The larvae of the emerald ash borer burrows under the bark, and the caterpillars eat the tree from the inside out. Infested trees have a lot of bare branches and sprouts near the ground.

If the tree isn’t totally destroyed, it’s possible to save it by injecting chemicals directly into the tree or soil. There’s also a biological remedy using a certain kind of tiny wasp that lay eggs inside the emerald ash borer when it’s in the aphid phase.

Another tree pest, the spotted lanternfly, arrived from Eastern Asia in 2014. It was first spotted in Pennsylvania and has since spread to other states and showed up in the Winchester, Va., area about two months ago. This pest is particularly harmful to fruit trees, grape vines, and black walnut trees.

Roundtree Park
The Asian Longhorned Beetle attacks a wide range of trees, although it prefers maples, but hasn’t yet shown up in Virginia. The female lays eggs on a tree and the larvae eat through the inside of the trunk. Once it gets into a tree, the damage is so devastating, an infected tree can’t be saved.

To ensure a healthy urban forest, it’s important to replace dead and dying trees and shrubs with natives – and not invasive species. Smaller trees, the “understory,” in a forest, are important to provide a varied habitat for wildlife, and most songbirds actually prefer smaller trees, said Alan Ford, president of the Potowmack Chapter of the Virginia Native Plant Society.

If you have room for one large canopy tree, Ford recommends the white oak. For understory trees, he suggests the flowering dogwood, eastern redbud, and American witch hazel.

The common ninebark is good for erosion control and has beautiful clusters of white flowers in the spring and provides dense cover for nesting birds, he said. The blackhaw viburnum attracts native bees and produces berries favored by the cedar waxwing, he said.

The sweetbay magnolia attracts various birds, as well as the tiger swallowtail, and the American persimmon is a host plant for the luna moth.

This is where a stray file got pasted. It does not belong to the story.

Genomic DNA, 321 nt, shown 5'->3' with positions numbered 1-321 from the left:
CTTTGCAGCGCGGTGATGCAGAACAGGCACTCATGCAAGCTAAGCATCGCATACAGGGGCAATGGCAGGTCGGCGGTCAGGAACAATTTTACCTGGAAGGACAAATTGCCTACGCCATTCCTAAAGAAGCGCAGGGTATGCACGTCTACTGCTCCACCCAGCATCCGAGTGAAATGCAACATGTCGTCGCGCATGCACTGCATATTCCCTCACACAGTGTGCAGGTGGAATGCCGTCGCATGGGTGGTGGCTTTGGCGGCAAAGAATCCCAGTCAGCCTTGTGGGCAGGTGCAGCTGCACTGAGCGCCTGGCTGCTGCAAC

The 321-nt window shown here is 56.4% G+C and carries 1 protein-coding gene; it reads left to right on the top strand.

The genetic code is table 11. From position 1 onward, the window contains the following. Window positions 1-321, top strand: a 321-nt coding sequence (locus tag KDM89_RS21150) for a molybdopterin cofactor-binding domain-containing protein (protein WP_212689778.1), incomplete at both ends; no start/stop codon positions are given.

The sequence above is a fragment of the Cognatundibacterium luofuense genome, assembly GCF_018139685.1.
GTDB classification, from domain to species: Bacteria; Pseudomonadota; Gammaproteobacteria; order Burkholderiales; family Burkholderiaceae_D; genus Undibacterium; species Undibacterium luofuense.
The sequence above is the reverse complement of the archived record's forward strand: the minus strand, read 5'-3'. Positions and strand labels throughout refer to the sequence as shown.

All of the native trees and plants mentioned by Ford are available from Earth Sangha

3 comments:

  1. When we were getting a permit for a pool several years ago, Fairfax county required we plant 3 trees plus several shrubs. The inspector was very specific about what species was planted and where it was to be planted.

    The thing is, none of the trees specified for the permit were native. All but one has since died. You would think that Fairfax county would want native trees that would actually grow here.

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  2. This is a very good article and informative as well. However, most people that read the blog are generally well informed. The problem is that the uniformed, particularly people from other lands, and I don't mean W Virginia. Many of these folks have poor English skills and for the most part read and communicate in their native language. That is a huge demographic in Mason District. And when those tree chuckers pronounce themselves as the experts in topping off or chopping down trees, the less educated on this subject believes them. This leads to what amounts to scam artists taking advantage of illegal,legal aliens, the elderly and those who just don't know.

    The County needs to be a responsible agent and step in here and send every homeowner a letter informing all of the does and don'ts regarding tree care and cutting down trees with graphics so that everyone can understand.

    The lack of attention to this matter makes everyone suffer due to a compromised tree canopy and harmful pollutants and heat normally addressed by trees.

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  3. I don’t know when “volcano mulching” became popular, and I don’t know why it persists, but it has to stop! It’s wasteful & harmful & I don’t know why so many landscaping companies persist in this bad practice.

    ReplyDelete